Islander walks to raise awareness and money to fight cancer
Islander Pat Holtzman didn’t exactly set out to add race walking to her list of accomplishments. But on May 2, she and her friend, Jennifer Wheeler, will complete the 13.5-mile Cox Rhode Race — all to benefit the American Cancer Society, one of the race’s charitable partners.
“It has surprisingly become very important to me,” she said. “I’m very emotional about it.”
Holtzman will walk in honor of her friend, Ann Fitzgerald Knowles, who died of lung cancer in December, 2009.
But this race isn’t about loss for Holtzman. It’s about hope.
In the summer of 2008, she reached up to brush some hair off her neck when her hand ran across a lump.
She saw her doctor the next day.
That, she said, “was the beginning of the ride.”
The doctor said it was an enlarged lymph node, which was quickly removed and biopsied. A CAT scan and PET scan followed, and in August, Holtzman got the news that would forever change her: A diagnosis of stage-three lymphoma.
“First, you cry a lot,” she said. “The c-word really freaks people out and I was freaked out until I found the doctor who treated me. He said, ‘I can cure your cancer.’ That was a big moment.”
On Oct. 8, 2008 — her husband’s birthday — Holtzman began a course of chemotherapy, a routine she followed every other week for three months.
“Once you start treatment, everything changes,” she said. “But I’m an eternal optimist. I always thought I was going to be fine.”
Even with that optimism, Holtzman said, cancer treatment leads to some dark days.
“Chemo is cumulative,” she said. “I got mouth sores that were so bad that I was gargling with Lidocaine. And being bald wasn’t fun either. I also got a cold after my second treatment that I didn’t get rid of for six months.”
What helped her through those very dark days, she said, was the knowledge that life goes on. It was football season for her son and he also had jazz band to get to, she said.
“His schedule stayed the same,” she said. “He still needed lunch.”
While the normalcy of being a wife and mother helped, the responsibilities were also a challenge.
But friends brought her great comfort in the form of gestures big and small, Holtzman said.
“I couldn’t really visit with people, but they shopped for me and dropped dinners by,” she said. “One person took our dog for the day and another gave me a gift card to the pharmacy.”
All those gestures, Holtzman said, were a lifeline to her and her family. But cancer is scary for people and sometimes, they say and do things that they might not realize aren’t helpful, she said.
“The worst thing people do is tell you about people they know who died of cancer,” she said. “But there were a lot of little things that were huge gifts.”
Today, Holtzman’s cancer is in remission, she said.
“Every three months, I get a test,” she said. “And I forget about it in between.”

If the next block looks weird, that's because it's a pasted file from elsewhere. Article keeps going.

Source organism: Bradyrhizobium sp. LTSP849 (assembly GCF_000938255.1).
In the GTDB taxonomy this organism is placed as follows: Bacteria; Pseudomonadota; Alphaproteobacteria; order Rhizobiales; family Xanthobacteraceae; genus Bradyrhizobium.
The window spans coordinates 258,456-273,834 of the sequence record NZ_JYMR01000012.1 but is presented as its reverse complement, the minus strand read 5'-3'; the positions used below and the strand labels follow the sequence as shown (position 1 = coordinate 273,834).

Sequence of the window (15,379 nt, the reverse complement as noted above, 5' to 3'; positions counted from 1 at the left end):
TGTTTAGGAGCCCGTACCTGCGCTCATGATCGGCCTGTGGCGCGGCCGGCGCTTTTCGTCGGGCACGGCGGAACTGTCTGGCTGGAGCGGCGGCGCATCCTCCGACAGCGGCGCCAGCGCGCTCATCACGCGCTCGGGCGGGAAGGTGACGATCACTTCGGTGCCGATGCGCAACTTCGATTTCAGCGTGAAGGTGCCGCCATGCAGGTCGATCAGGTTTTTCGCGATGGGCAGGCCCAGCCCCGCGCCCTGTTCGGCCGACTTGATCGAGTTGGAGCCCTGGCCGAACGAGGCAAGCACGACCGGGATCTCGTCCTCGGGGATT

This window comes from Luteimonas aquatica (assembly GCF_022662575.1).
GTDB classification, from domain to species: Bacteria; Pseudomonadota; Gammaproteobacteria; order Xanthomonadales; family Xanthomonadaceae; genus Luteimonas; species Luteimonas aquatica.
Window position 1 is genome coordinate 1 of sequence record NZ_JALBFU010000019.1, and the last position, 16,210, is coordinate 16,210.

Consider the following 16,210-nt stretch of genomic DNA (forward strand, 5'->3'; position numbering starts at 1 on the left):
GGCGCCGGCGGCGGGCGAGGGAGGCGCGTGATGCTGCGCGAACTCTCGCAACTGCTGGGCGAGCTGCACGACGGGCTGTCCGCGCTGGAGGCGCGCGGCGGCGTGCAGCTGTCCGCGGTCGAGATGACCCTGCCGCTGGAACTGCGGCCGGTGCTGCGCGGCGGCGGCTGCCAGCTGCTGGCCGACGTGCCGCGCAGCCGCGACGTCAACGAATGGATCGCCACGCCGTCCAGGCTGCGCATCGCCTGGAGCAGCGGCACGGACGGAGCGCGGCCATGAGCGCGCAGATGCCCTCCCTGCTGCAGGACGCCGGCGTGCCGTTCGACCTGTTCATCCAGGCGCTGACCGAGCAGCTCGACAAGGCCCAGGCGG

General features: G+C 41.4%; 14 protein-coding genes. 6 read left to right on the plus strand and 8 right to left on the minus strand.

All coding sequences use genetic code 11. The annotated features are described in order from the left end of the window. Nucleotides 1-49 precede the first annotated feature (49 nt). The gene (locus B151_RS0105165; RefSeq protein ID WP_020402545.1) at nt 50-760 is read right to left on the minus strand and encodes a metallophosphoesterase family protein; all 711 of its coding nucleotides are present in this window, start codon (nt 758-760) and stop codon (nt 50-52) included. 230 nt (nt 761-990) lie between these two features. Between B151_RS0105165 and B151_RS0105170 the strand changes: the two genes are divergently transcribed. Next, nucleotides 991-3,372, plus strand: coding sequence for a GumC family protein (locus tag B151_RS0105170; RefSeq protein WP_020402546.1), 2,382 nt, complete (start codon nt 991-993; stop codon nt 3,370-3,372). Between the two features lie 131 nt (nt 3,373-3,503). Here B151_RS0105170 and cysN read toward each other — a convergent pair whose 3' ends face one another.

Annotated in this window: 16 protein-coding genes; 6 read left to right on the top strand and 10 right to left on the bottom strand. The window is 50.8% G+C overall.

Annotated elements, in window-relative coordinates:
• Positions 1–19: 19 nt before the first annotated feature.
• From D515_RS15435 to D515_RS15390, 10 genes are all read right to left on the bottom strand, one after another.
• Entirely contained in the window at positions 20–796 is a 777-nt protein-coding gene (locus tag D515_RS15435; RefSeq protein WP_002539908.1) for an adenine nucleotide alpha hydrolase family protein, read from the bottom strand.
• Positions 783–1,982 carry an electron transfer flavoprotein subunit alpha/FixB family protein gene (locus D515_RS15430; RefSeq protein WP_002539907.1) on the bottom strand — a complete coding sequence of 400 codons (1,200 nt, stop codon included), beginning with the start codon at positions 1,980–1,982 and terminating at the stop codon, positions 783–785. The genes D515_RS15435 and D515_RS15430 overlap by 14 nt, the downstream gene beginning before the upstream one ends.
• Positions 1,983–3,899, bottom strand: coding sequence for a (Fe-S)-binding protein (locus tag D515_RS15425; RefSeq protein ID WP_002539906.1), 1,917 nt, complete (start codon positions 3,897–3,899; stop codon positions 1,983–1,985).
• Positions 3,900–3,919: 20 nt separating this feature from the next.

But what she never forgets are the ways her life has changed since her cancer diagnosis, she said.
“I really don’t sweat the small stuff,” she said. “There are a lot of silly things that get us stressed out, but there’s only so much you can do. Now, I clean a lot less and I cook a lot less.”
Another islander, 62-year-old Robert Frary, had also hoped to compete in the Cox Rhode Race – but the treatment that he’s currently undergoing for stage-four squamous cell carcinoma of the neck has forced him to scale back a bit.
“I started running later in life to honor my family,” he said. “My father died of lung disease about five years ago, my brother died of ALS two-and-a-half years ago and my mom died of breast cancer a little over a year ago. I started running marathons because they inspired me so much.”
Though he won’t be running this time, Frary said, he’ll be there on May 2.
“Cancer treatment is tough, and there’s no way I could have completed it,” he said. “But I’ll be there raising awareness. I am going to prove that cancer can slow you down, but it doesn’t have to get you down.”
Like Holtzman, Frary said cancer has changed him in ways he couldn’t have anticipated.
“It changes your perspective on so many levels in so many different ways,” he said. “It’s given me the ability to prioritize, well and quickly.”
Frary said that he hasn’t found his journey through cancer frightening, although it has been painful and demanding.
“I’ve learned the beauty of a small community – of getting a hug, a friendly handshake or a nod,” he said. “As many cancer survivors say, I’m a lucky person. I wouldn’t want to go through it again for anything, but I’m still a lucky person.”
When his recovery is complete, Frary said, he’ll start training for a marathon trifecta – he’ll run the Marine Corps Marathon in Washington, D.C., the Disney World Marathon in Orlando, Fla. and the National Marathon to Fight Breast Cancer in Jacksonville Beach, Fla.
His family, he said, will inspire him every step of the way.
“They made – make – me so strong,” he said. “For me to beat this cancer and run three full marathons less than a year later would make them so proud.”
Holtzman said she’s “really excited” about walking in the Cox Rhode Race on behalf of her friend.
“I want to honor my friend,” she said. “And I want to make a lot of money for the American Cancer Society.”
If you’d like to support Holtzman in her race, you can donate at www.main.acsevents.org/goto/ patholtzman or mail a check payable to the American Cancer Society, c/o The Jamestown Press, 42 Narragansett Ave., Jamestown, RI 02835.